Oil Prices Struggle to Find Footing, but the Medium-Term Outlook Remains Bullish


  • WTI prices have corrected lower in recent days on account of demand worries
  • Despite near-term headwinds, oil maintains a bullish outlook over the medium term
  • From a technical perspective, if critical support around the $100 level holds, buying interest could pick up, paving the way for a move towards $105.00. A breakout, on the other hand, may foreshadow more losses

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Crude oil prices (WTI) prices started the week on the back foot and suffered their biggest drop since late March, down more than 6% intraday, weighed down by demand concerns on account of the lockdowns in China and growing speculation that the world could be heading towards a recession. On Tuesday, selling pressure eased in the early trade, but picked up again in the afternoon, with WTI futures down more than 2.5% to ~$100 per barrel, as traders remain reluctant to jump back in to take on long positions with many unknowns still lingering.

Despite the recent weakness and turbulence, oil maintains a bullish medium-term outlook due to supply and demand imbalances in global markets. Although the current COVID-19 wave and related lockdowns in China may create near-term headwinds and fuel volatility, the situation should improve in the coming weeks once the mobility restrictions are lifted.

Judging by the downward trend in new coronavirus infections and the decline in community transmission in Shanghai, the government could begin easing shelter-in-place measures by the end of the month or, at the latest, early June should historical patterns prevail. Once this occurs, oil imports should accelerate ahead of the high-demand summer season, supporting fossil fuel prices.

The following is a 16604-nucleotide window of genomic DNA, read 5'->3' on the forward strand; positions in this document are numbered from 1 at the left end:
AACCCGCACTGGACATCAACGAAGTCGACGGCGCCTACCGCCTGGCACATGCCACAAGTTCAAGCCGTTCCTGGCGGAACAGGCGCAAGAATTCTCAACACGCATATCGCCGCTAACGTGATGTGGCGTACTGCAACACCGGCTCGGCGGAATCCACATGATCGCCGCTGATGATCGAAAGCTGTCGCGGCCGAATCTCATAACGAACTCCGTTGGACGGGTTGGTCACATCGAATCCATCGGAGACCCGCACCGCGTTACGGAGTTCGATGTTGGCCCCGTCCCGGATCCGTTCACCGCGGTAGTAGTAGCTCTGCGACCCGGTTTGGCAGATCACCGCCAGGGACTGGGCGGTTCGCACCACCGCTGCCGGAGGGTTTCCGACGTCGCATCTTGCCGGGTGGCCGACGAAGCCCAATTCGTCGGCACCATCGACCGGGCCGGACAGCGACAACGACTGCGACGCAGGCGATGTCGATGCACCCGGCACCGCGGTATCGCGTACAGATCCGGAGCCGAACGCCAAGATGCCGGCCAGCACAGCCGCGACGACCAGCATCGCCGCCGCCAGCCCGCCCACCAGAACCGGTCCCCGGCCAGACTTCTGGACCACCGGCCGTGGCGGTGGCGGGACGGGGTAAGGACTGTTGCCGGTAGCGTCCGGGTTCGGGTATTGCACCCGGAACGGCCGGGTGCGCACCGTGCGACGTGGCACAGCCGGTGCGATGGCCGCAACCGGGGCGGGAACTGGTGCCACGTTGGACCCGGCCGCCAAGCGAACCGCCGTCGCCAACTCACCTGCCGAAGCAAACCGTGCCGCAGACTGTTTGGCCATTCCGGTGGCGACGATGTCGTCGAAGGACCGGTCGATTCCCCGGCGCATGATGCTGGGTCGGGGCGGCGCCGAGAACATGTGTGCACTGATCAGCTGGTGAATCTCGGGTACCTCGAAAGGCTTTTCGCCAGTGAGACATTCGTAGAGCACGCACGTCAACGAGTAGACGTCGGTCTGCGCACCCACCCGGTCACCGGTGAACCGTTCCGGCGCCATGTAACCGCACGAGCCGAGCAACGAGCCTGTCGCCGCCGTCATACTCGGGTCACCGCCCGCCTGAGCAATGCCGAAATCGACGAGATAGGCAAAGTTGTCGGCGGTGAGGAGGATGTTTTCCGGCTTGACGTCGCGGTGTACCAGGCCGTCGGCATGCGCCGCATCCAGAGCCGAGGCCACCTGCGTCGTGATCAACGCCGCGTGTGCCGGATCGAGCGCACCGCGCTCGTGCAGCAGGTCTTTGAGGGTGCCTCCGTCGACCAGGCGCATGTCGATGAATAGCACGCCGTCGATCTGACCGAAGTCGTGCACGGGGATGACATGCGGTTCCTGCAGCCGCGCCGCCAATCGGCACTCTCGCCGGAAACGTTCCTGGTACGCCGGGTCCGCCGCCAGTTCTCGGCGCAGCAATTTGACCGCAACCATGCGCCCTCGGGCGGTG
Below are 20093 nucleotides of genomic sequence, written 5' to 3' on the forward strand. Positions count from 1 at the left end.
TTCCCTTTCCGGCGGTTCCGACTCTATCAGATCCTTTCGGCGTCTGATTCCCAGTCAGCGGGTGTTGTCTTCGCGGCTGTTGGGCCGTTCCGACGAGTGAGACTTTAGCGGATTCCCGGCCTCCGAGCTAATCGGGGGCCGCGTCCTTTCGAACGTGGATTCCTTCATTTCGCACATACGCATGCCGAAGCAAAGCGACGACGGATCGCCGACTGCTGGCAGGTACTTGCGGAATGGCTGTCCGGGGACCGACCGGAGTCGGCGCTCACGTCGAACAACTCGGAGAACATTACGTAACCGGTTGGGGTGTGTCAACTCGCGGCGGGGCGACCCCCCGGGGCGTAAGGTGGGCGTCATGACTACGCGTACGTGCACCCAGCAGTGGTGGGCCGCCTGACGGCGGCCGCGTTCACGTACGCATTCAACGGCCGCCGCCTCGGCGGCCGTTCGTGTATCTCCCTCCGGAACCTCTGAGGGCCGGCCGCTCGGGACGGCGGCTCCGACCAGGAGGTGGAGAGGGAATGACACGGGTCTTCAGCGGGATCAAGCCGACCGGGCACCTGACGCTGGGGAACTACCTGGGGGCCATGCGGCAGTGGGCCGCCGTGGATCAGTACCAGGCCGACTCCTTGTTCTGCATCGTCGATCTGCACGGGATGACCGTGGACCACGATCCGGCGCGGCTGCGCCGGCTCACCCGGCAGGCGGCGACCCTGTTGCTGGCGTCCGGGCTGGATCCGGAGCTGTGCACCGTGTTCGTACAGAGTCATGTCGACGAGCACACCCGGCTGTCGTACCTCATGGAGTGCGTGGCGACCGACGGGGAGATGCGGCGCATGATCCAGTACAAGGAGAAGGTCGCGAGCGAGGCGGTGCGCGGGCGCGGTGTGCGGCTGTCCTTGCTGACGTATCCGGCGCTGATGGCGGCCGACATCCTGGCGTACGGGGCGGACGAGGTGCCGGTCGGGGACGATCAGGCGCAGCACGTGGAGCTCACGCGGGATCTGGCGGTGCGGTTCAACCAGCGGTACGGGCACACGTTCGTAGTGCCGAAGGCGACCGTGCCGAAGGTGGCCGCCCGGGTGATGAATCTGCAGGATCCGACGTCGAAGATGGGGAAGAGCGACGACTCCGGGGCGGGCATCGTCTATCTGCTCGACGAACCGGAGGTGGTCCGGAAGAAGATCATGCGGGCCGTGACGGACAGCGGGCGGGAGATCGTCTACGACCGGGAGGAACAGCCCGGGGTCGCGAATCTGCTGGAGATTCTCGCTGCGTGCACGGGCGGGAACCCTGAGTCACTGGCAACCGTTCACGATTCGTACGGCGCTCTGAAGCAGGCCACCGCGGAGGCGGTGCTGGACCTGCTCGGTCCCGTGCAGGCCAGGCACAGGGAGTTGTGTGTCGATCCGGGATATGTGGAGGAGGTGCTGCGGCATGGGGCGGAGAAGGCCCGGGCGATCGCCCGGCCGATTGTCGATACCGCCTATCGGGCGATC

There is also another bullish driver on the horizon: the European Union’s plan to bar Russian oil imports over its attack on Ukraine. The embargo is still being negotiated amid opposition from several member states, such as Hungary and Bulgaria, but both countries have shown a willingness to compromise if they are granted exemptions and manage to secure alternative energy sources. In any case, the expectation is that there could be an agreement to move forward on the new sanctions package in the second half of May. Details are being finalized, but once fully implemented over six months, the phased-in ban could displace some 3.5 million barrels of crude and refined products from Russia, exacerbating the market deficit by the end of the year.

In terms of technical analysis, WTI prices are sitting above trendline support near the psychological $100 level at the time of this writing. If bulls retake control of price action and spark a meaningful rebound, initial resistance appears at $105.00, the 50-day simple moving average, followed by $108.00. On further strength, the focus shifts up to $111.55, the 50% Fibonacci retracement of the March/April decline. On the other hand, if oil extends the recent correction and breaks below $100 per barrel on weekly closing prices, selling interest could gain steam, paving the way for a move towards $95.35, followed by $93.00, the April’s low.


WTI Oil Chart Prepared Using TradingView


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—Written by Diego Colman, Market Strategist

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